Programmatic might account for just 2.5% of all US TV ad spending today, but it’s still a multi-billion-dollar market that's working quickly to expand automation's role in the buying, selling and fulfillment of linear TV advertising.
Still, full-scale automation is still years away due to continued challenges associated with bringing programmatic to legacy ad-buying systems, measurement methods, and even organizational practices.
Brand safety is another factor, and it's one that both buyers and sellers are eyeing with caution as programmatic continues its push into linear TV advertising.
"Brand safety and viewer experience are two really big topics when it comes to programmatic TV," said David Dworin, vice president of advisory services at TV supply-side platform (SSP) FreeWheel, which is owned by Comcast.
"Both the advertisers and the programmers are focused on protecting the marketplaces and sales channels that ensure brand safety and creative quality," he said. "The programmers very much value the relationship they have with the viewer and they don’t want to put advertising in place that betrays that relationship. And advertisers want to know what type of content their advertisements are running against to make sure it aligns with their brand’s values."
eMarketer’s Lauren Fisher spoke with Dworin about this and other hangups and areas of opportunities for programmatic enablement of linear TV advertising.
eMarketer: Besides brand safety, what other major obstacles must programmatic advertising overcome in the linear TV space?
David Dworin: The industry is focused on adapting all the different tools that are designed for programmatic display offerings to work with something like TV where viewership is different.
eMarketer: What types of tools are required to account for the differences in TV and digital video viewership?
Dworin: If you're doing programmatic versions of linear TV and you're applying programmatic buying to live TV, on the digital front, a demand-side platform (DSP) is typically used to pace a campaign throughout the day. In live TV, the DSP needs to be able to treat an event where everybody sees the ad at the same time a little bit differently.
With live TV, you have a huge surge of demand happening at the same time. The DSPs need to be ready for that. If someone is watching sports, all of the viewing happens during that live commercial break, so all the technical infrastructure needs to be ready to handle a major surge in traffic right at that time. They also need to be able to deliver the right ad to the right people with the right pacing all at once, rather than over the course of the campaign, like they would in display or even time-shifted TV.
eMarketer: Measurement is also a challenge. What trends are you seeing on that front?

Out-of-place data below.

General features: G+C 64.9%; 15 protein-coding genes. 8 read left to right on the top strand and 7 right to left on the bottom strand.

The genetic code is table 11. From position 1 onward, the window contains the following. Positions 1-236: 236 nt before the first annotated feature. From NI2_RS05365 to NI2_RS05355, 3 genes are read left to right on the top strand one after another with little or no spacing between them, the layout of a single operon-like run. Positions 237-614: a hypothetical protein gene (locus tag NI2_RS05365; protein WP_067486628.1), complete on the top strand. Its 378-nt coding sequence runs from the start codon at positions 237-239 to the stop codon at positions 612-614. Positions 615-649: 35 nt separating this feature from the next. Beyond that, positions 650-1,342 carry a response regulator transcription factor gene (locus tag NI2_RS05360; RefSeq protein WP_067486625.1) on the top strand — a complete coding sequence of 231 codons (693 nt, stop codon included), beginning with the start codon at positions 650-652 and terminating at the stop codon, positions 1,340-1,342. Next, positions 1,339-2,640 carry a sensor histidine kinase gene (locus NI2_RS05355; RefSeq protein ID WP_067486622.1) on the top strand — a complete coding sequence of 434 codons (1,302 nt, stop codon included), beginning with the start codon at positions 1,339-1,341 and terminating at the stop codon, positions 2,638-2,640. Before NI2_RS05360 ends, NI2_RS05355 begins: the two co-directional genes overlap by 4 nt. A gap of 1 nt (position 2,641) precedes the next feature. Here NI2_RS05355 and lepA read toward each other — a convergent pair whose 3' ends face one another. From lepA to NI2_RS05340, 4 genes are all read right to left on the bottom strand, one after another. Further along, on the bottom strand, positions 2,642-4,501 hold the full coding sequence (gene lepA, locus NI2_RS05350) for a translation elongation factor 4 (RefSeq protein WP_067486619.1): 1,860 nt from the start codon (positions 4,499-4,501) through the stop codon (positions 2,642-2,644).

Dworin: I’m hearing people talk about wanting to measure around outcomes. When you start to realize there are a lot of different ways of viewing, now every advertiser cares about a different outcome. It might be sales or brand lift or awareness. We’re starting to see brands ask about using an outcome-based currency. That’s what people want to back into, but marketers recognize that the value of TV is more than just last-click attribution.
There is a lot that goes into building a campaign beyond just the point right before you purchase or go into a store. TV’s role in the marketing mix needs to be measured based on what you’re trying to accomplish with your campaign and not just the immediate short-term sales. TV works across the full funnel, including against sales metrics, but you need to understand the purpose of your campaign and the right metrics for it. Publishers are also becoming more cognizant of their advertisers’ outcomes in coming up with media plans for them.
We’re starting to see brands ask about using an outcome-based currency. That’s what people want to back into, but marketers recognize that the value of TV is more than just last-click attribution.
eMarketer: Is this true for both brand and performance advertisers?
Dworin: I don’t think we’ve reached a point where everyone is buying based on the same specific outcomes. In part, that’s because marketers recognize that the value of TV is more than just last-click attribution. There’s a lot that goes into building a campaign, like building awareness or building brand affinity, among others. TV’s role in the marketing mix needs to be measured based on what you’re trying to accomplish with your campaign and not just immediate short-term sales.
eMarketer: Are there certain types of ad inventory that are more prone to move programmatically?
Dworin: The easiest inventory to move programmatically is definitely video-on-demand (VOD) inventory, especially VOD through digital channels. The tech is a little more mature there.
We’re starting to see programmatic go through live events. We’re also seeing a couple of different programmatic approaches that aggregate different types of inventory, whether it’s from the spot or scatter markets or from using programmatic to balance yield.
Dworin was interviewed as part of eMarketer's December report, "Programmatic Advertising Beyond Display: Automation Moves to Audio, Out-of-Home and Television."
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